As happens in successful groups, disagreement fostered a spirited dialogue today.  Those who wished that just about any other title had been chosen this month still ventured thought-provoking questions about, for example, the author’s intent, degree of autobiographical influence, and the strictures of society.


Hardy’s response to the virulent criticism of his day may not surprise you.  Numerous sources state that he announced it had cured him of the habit of novel writing.  Jude the Obscure was his last novel; he concentrated on poetry thereafter.  I’d worked up some righteous indignation on the author’s behalf, then consulted a few of the library’s literature commentaries.  As it happens, poetry had always been Hardy’s first love; he was no stranger to rejection and likely knew what to he was up against; he also realized that poetry offered greater scope to express “unconventional” views without inspiring protest.


It’s difficult to pity an author who was frequently acclaimed and who achieved financial success in his lifetime.  Hardy enjoyed the friendship of luminaries and earned one of Britain’s highest honors:  his ashes are interred in the Poets Corner of Westminster Abbey.  Except for his heart, that is; it was buried in the Stinsford parish churchyard.  However, many argue that such is not the case.  Allegedly, the housekeeper placed the vessel containing the heart on the kitchen table, and a cat ran off with it.


What, then, would be buried under the monument?  Guessed one member of the group:  the cat.

Good news: no recalls for reading acceleration

I’m living on the edge these days.  And I’m not referring to the 2009 Toyota that awaits me in the library parking lot.  The book bag on the front seat bulging with selections from five different reading discussions–that’s what triggers my panic attacks.


 




  • Yesterday, for example, I showed up right on time for the 1:00 Baca Center book discussion on George Bernard Shaw’s Major Barbara, hoping that the pages of the book weren’t somehow smoking from the laserlike intensity that propelled me through the final thirty pages during my 12:00 lunch hour. That was a close one.

  • Another group I attend chose Rembrandt’s Jews for their meeting later this month; it’s more of a challenge for interlibrary loan than I’d expected. My husband and I both need that copy, so the book’s last-minute arrival will likely instigate a marital share/read/who-has-it-now routine rivaling anything ever scripted on I Love Lucy.

  • Thanks to some speedy readers ahead of me in the queue for Girl with the Dragon Tattoo, my turn came up several days in advance of next week’s Round Rock New Neighbors group meeting at Barnes and Noble. I’ll return the favor and check the volume back in promptly.

  • A library colleague and I challenge each other to read work-related nonfiction titles, and we’re finishing up Paco Underhill’s Call of the Mall and Why We Buy before our discussion date next week.

  • I’m familiar with W.P. Kinsella’s Shoeless Joe (it inspired the movie Field of Dreams) but need to re-enjoy it before the library’s adult book club discussion on March 2.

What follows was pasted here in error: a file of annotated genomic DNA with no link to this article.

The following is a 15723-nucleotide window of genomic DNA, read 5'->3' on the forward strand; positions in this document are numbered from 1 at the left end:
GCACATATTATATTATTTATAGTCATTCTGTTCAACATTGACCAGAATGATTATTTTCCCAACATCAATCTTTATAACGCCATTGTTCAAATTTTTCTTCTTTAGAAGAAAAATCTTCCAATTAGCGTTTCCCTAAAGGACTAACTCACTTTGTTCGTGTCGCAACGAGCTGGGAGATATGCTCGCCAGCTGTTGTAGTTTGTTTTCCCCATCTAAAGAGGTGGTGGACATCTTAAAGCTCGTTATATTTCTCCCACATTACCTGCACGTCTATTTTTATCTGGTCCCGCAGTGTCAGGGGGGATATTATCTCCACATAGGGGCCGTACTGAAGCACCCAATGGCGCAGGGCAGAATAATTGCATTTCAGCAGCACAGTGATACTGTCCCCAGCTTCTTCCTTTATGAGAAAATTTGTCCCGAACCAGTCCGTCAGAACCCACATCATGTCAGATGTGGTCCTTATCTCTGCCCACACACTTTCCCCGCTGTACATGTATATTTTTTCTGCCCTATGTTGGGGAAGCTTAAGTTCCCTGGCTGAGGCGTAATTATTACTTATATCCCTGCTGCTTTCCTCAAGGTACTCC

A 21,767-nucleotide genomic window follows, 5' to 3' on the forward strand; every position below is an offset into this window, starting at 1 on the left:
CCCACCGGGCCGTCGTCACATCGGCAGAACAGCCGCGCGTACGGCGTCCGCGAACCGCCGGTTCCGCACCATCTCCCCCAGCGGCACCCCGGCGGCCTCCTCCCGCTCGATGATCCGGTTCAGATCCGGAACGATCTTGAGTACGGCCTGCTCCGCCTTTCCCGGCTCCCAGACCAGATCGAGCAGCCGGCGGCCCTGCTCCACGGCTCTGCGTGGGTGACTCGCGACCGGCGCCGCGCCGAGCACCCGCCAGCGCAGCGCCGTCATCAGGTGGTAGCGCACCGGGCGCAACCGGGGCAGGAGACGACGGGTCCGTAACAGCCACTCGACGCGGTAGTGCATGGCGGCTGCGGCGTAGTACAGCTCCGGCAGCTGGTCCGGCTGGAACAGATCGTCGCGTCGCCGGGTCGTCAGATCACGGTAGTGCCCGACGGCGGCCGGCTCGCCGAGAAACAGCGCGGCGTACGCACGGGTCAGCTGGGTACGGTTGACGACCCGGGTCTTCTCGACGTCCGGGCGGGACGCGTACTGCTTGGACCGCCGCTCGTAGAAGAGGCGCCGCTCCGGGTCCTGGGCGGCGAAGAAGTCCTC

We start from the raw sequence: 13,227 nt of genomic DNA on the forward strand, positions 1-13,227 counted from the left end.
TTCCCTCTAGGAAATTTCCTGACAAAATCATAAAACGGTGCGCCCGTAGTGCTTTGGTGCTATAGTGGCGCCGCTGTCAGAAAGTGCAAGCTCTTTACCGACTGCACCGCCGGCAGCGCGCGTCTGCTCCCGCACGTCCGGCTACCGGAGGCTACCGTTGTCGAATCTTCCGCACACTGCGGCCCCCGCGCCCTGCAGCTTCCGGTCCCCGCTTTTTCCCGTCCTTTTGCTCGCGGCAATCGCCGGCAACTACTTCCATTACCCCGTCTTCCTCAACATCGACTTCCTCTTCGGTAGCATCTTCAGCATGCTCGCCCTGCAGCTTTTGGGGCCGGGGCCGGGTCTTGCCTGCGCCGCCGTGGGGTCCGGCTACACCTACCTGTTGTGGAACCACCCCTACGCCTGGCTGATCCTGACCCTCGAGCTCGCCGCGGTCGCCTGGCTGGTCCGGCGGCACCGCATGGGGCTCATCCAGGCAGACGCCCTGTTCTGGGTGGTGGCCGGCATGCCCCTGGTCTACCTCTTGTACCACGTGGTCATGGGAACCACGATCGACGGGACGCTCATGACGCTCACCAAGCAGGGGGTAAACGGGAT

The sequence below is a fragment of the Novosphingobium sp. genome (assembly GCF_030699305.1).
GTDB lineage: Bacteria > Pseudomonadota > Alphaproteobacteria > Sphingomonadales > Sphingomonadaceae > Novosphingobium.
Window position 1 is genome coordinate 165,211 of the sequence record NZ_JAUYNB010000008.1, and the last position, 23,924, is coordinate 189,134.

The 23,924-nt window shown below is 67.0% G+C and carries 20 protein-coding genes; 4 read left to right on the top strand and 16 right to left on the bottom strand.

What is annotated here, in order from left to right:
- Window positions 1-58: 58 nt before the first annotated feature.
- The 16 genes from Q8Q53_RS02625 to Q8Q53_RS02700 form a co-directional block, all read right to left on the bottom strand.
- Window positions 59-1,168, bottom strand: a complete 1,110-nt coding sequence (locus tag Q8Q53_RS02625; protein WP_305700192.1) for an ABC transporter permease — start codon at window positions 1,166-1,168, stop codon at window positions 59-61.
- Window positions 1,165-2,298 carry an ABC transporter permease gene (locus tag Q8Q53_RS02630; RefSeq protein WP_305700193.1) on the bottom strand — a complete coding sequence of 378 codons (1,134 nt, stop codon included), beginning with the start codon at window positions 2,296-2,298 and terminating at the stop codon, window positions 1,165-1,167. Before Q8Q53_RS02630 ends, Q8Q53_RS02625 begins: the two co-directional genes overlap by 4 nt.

To complicate matters, I’m compelled to indulge in non-discussion books, probably to sustain the illusion of being in control.  Though currently engrossed in Elizabeth Kostova’s The Swan Thieves, I had reluctantly bypassed it for several weeks in favor of assigned reading.  Swan Thieves is wonderful, and I regret not giving in and picking it up sooner.  Here’s just one reason why: the book is an ARC (Advance Reading Copy) intended to be perused and remarked upon prior to publication. 


What sort of infraction does one commit by reading an ARC when the final version is now available?  Will be a citation be involved, or does a subtle shift in the space-time continuum occur?  I’m reminded of Steven Wright’s announcement that “I put instant coffee in a microwave oven and nearly went back in time.”

Drinking Coffee with the Stars

Having moved back to Texas and to Round Rock in 2005, I don’t qualify as a newcomer.  Still, I only recently managed to discover the Round Rock New Neighbors book group.


Yesterday’s wonderful discussion featuring guest author Amanda Eyre Ward prompted me to get the word out: you, too, new resident or not, can get in on this prime reading/discussion opportunity.


RRNN began as a private newcomers group meeting in members’ homes but is now open to the public.  The current venue–Barnes & Noble at La Frontera–is easy to locate.  B&N public relations manager Frank Campbell hosts the event and even provides fresh Starbucks coffee and straight-from-the-oven cookies.  Sessions start at 1:00 on the third Monday of each month (but November will be an exception; check out upcoming events on the RRNN blog: http://rrnnbookblog.blogspot.com).


Novelist (Sleep Toward Heaven, Forgive Me, How to Be Lost) and short story writer (Love Stories in This Town) Ward was a definite hit yesterday.  With her warm and chatty responses, the Q&A exchange shifted into conversational mode, touching a variety of topics related to the writer’s life and books.  Among other items, Ward divulged that her office is actually her son’s closet (which displays her Violet Crown Book Award); that those who create children’s books must possess special word crafting skills akin to poetry; and that at a young age she read both Nancy Drew books and John Updike!


RRNN doesn’t promise visits from critically acclaimed authors every month, but the discussions are first-rate.  And you never know who might drop in….